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Country Facts

Welcome to the year-round island - the third largest island on the Mediterranean Sea and one of its most popular tourist destinations with an advanced, high-income economy. An island whose rich dramatic history can be traced back over nine thousand years; an island so coveted over the centuries that it has been invaded and claimed by a fascinating mixture of civilizations from near and far all of which have left their culture and shaped its character.

Enjoy a tour around Aphrodite's Cyprus, at the crossroads of three continents where East meets West. An island whose archaeology stems from the Neolithic Age, the Ancient Greeks and the Roman period; where churches and monasteries still stand from Byzantine times; castles and palaces from the days of Crusaders and splendid city walls from Venetian days.

A new experience awaits you every day. Enjoy the Championship Golf courses, inviting beaches and breathtaking mountain trails, explore the quaint villages Once you've been to Cyprus, it's easy to see why you'll come back again.

  • Capital: Nicosia
  • Official Languages: Greek and Turkish are the main languages spoken by the Greek-Cypriot and Turkish-Cypriot communities respectively. English is widely spoken.
  • Government: Presidential Republic
  • Currency: Euro
  • Time Zone: +2 GMT. (3 ½ hours behind India)
  • Telephone Calling Code: 00357

When To Go

Best time to visit: Cyprus enjoys an intense Mediterranean climate of hot dry summers starting in mid-May and lasting until mid-September and rainy, quite mild winters from November to mid-March. Spring and autumn are effectively short intervals in between, characterized by smooth weather. With almost year-round clear skies and sunshine, daylight length ranges from 9.8 hours in December to 14.5 hours in June.

What To Do

Food too reflects the divide: in the North you'll find mostly Turkish cuisine; in the Republic, Greek.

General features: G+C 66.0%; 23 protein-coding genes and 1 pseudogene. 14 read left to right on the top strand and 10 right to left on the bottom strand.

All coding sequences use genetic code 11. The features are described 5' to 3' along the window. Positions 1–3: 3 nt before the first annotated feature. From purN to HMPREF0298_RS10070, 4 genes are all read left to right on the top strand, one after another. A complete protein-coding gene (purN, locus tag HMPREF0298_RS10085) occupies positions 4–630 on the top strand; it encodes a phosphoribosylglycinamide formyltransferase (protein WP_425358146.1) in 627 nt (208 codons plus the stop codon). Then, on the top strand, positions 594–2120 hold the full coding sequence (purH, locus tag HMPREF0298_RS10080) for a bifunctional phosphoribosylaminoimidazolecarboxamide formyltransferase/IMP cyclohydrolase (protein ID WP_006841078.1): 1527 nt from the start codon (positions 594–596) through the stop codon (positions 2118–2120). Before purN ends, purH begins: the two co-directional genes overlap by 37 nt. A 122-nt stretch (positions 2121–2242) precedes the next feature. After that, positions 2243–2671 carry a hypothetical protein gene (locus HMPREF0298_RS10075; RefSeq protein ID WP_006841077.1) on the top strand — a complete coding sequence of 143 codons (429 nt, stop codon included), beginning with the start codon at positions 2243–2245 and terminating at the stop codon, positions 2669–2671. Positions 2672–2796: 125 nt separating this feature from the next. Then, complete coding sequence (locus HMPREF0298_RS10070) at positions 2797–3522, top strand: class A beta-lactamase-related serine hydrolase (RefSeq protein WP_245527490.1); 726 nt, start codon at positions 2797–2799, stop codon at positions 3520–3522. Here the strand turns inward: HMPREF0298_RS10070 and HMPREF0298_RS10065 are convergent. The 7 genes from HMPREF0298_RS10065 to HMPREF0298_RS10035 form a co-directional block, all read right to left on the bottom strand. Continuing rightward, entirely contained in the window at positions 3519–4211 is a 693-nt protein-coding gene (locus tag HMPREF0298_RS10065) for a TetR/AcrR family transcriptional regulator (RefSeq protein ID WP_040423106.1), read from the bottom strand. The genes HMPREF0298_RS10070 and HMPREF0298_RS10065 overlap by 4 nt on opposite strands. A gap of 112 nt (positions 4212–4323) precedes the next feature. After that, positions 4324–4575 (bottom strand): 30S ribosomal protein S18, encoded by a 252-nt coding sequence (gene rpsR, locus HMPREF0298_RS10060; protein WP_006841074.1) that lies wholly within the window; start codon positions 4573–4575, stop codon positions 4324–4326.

What to eat and drink
  • Kleftiko: Oven-baked lamb, Greek in origin
  • Mezedes: Dips, salads and other appetizers
  • Fruit: You'll find strawberries, stone fruit, melons, prickly pear, citrus and grapes
  • Macaroni Pastitsio: Delicious to be eaten right after baking. Although the preparations stay the same, the ingredients may vary. In Cyprus, the special ingredient includes halloumi cheese, cinnamon, bechamel sauce and nutmeg.
  • Barbecued Halloumi Cheese: This dish is baked adding halloumi cheese (Arab in origin), then placed under a hot grill and grilled on both sides until golden brown. The slices are then served on a warm plate with the dressing poured over. Garnish with sprigs of coriander or flat parsley before serving, eaten together with toasted pita bread.
  • Grape Tart: The grape tart is baked in large quantities and served chilled.
  • Kalimeras Halloumi: There's nothing lighter, more refreshing or tastier than this cheese dish, grilled or fried until it's beautifully brown and served alongside a salad with Greek dressing.
  • Seafood and fish: Squid, octopus, red mullet, and sea bass.
  • Lountza: Smoked pork loin and charcoal-grilled lamb.
  • Souvlaki: Pork and chicken cooked over charcoal.
  • Sheftalia: Minced meat wrapped in mesentery.
  • Melomakarona: Honey soaked buns sprinkled with coarsely ground almonds.
  • Brandy Sour: Brandy Sour is the drink of Cyprus. It combines local brandy with the fresh tang of Cyprus lemons. The ingredients used are lemons squash, brandy, angostura, soda and lots of ice cubes.

Handicrafts: Ceramics, basketry, weaving, wood carving, silver and copper products.
Local spirits: Zivania (Raki in the North), brandy or Commandaria liqueur wine and other better-quality Cypriot wines are also good purchases.



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